On paper, you’d be hard put to find anyone in this country more removed from the events of that day — which is why I hesitated to write this post at all. Nothing trivializes 9/11 more than one person distilling events of crushing national significance down to its impact on himself (or herself). That is definitely not my intention.
If I have an intention, it’s to remember. Nine years and two children later, my recollection is both monumental and vague. But I know someday my boys will ask me about it. Maybe during a history lesson. And vague recollections won’t really help them understand.
I was getting ready for work that Tuesday morning. Most days, I would turn on Good Morning America, half-listening to the news while I dawdled over my makeup (I wasn’t a breakfast eater), eventually coasting into work a comfortable 15 minutes late.
September 11, 2001, started out that way. I remember hearing a bulletin about a plane hitting the World Trade Center, but details were sketchy and the media, as I recall, treated the crash as an accident. Terrorism seemed like the last thing on anyone’s mind.
Blissful ignorance evaporated less than 15 minutes later when the second plane hit.
About the time I should have been leaving for work, I watched the South Tower fall on live television. All I could think about was the repetition of the news anchors: 50,000 worked in those buildings, 200,000 people visited every day. How many people were inside? What about children? Were there children inside?
I made it to work, mostly because I couldn’t bear to watch the news anymore. But my office mate and I hovered over the radio all day. News of the North Tower’s collapse. News that NYC hospitals were braced for an onslaught of casualties and authorities had requested tens of thousands of body bags.
It amazes me now how little we knew that day.
For hours, rumors circulated about other planes — four, six, even a dozen — headed for Washington, D.C., or points unknown. The attack on the Pentagon and rumors about an unexplained crash in rural Pennsylvania left a dark cloud of possibility over us. No place felt safe. Every place in America seemed vulnerable.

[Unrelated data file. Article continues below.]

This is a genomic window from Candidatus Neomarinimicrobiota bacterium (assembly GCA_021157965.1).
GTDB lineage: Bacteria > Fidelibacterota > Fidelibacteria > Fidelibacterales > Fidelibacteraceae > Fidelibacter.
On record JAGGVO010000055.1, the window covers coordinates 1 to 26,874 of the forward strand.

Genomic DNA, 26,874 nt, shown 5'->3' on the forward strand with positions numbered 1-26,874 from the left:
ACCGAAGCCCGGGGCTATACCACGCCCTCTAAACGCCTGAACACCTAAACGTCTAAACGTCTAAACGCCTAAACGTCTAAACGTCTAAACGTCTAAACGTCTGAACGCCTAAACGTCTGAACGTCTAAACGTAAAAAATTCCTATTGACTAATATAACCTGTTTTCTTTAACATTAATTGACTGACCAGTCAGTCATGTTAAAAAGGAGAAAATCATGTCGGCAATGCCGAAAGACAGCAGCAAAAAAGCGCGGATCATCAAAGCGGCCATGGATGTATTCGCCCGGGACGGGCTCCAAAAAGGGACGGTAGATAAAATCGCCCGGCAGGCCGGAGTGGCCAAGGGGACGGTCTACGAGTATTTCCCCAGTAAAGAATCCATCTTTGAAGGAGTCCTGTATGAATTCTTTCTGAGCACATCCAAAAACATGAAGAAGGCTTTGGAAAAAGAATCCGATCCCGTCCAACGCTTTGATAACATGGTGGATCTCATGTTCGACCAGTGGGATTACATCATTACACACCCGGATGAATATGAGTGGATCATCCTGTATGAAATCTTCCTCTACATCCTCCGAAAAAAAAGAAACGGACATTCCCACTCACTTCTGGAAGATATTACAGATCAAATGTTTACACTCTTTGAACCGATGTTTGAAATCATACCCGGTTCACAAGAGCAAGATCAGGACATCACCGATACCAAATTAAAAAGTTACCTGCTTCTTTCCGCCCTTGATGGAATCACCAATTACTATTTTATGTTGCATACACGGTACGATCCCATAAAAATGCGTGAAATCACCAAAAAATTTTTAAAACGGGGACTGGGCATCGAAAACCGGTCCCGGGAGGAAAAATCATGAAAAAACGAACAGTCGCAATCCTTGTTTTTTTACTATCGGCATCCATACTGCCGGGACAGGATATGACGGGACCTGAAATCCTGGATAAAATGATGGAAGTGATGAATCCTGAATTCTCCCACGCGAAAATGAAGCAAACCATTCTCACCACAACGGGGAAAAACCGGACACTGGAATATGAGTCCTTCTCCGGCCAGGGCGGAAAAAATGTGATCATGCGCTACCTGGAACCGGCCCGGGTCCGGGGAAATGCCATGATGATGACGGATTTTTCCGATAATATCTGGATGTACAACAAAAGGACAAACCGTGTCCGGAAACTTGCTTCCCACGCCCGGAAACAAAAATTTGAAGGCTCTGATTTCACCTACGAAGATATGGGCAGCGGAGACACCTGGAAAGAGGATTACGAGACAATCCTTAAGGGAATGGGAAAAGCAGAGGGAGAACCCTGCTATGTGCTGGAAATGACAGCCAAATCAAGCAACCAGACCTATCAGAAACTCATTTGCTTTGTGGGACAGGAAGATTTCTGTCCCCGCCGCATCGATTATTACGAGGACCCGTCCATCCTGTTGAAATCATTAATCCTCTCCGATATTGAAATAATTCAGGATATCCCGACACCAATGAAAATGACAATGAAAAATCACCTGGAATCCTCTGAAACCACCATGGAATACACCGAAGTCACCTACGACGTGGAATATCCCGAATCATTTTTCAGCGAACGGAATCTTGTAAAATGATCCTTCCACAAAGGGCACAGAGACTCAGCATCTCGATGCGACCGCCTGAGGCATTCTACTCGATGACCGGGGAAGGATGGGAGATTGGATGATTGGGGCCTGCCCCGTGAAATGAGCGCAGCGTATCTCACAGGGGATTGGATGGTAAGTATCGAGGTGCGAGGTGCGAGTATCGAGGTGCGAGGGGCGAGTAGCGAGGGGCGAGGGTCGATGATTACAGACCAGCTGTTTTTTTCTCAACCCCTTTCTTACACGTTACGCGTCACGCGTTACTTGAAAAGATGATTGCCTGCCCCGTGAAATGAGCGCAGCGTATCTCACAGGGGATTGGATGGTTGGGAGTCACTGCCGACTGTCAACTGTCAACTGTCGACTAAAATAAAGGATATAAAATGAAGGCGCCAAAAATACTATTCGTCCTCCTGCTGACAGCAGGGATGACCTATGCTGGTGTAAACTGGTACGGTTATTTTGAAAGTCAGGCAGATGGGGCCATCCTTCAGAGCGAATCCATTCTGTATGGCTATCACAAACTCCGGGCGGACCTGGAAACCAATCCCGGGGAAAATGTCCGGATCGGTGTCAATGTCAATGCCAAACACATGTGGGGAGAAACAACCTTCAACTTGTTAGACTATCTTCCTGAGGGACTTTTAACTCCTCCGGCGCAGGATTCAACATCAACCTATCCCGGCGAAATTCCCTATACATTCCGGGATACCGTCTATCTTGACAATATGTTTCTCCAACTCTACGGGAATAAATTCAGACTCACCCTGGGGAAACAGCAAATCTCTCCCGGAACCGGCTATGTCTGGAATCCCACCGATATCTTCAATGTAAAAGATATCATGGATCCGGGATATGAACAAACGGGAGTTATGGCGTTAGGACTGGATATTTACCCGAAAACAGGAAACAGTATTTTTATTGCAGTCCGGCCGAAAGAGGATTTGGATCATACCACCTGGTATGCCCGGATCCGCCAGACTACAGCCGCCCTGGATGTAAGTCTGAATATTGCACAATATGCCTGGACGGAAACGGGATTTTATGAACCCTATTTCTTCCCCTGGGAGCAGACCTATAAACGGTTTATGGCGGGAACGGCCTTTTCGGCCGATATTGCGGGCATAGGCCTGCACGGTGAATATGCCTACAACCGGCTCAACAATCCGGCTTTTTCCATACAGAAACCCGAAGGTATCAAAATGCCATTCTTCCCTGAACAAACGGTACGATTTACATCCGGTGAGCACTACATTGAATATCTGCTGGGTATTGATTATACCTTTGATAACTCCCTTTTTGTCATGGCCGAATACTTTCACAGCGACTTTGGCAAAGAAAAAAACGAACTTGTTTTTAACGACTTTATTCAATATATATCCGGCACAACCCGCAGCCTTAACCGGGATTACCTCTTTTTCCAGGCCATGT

Nine years later, I can make no more sense of the events of 9/11 than the moment I watched the South Tower crumble. We know, certainly, about the particulars. The names of the victims, the ideology of the perpetrators and their means of destruction. We’ve heard stories of the heroes and the survivors. But extra facts don’t penetrate the granite face of cold-blooded murder. No matter what I know, I can’t say I understand.
Those of us not bereaved by 9/11 have also had time to become jaded about it all. The flag-waving “fad” of patriotism came and went — at least for some people. Newscasts eventually moved beyond blow-by-blow analysis, the exploitation of the victims and their families, even the random conspiracy theories. We’re not supposed to refer to “The War on Terror” anymore; that vernacular belongs to a previous Administration.
It’s hard to believe any of us could forget what we experienced that day — even for people like me who watched it happen from a thousand miles away. But I think we have forgotten. Familiarity breeds contempt. It’s old hat now for most of us, better left in the past.
But the families of those who died remember. The children who will never meet their fathers will be taught to remember. The men and women who threw themselves into harms way to save lives — or at least recover the dead — remember.
Our enemies remember, too.
No matter how many 9/11 anniversaries I live to see, I will remember that day, remember those who died, and remember why. I will teach my children to remember. America’s enemies will return. Only by remembering can we prepare ourselves for what (still) lies ahead.
God bless the families of those who died nine years ago today. May you find comfort knowing your loved ones are not forgotten. God bless America!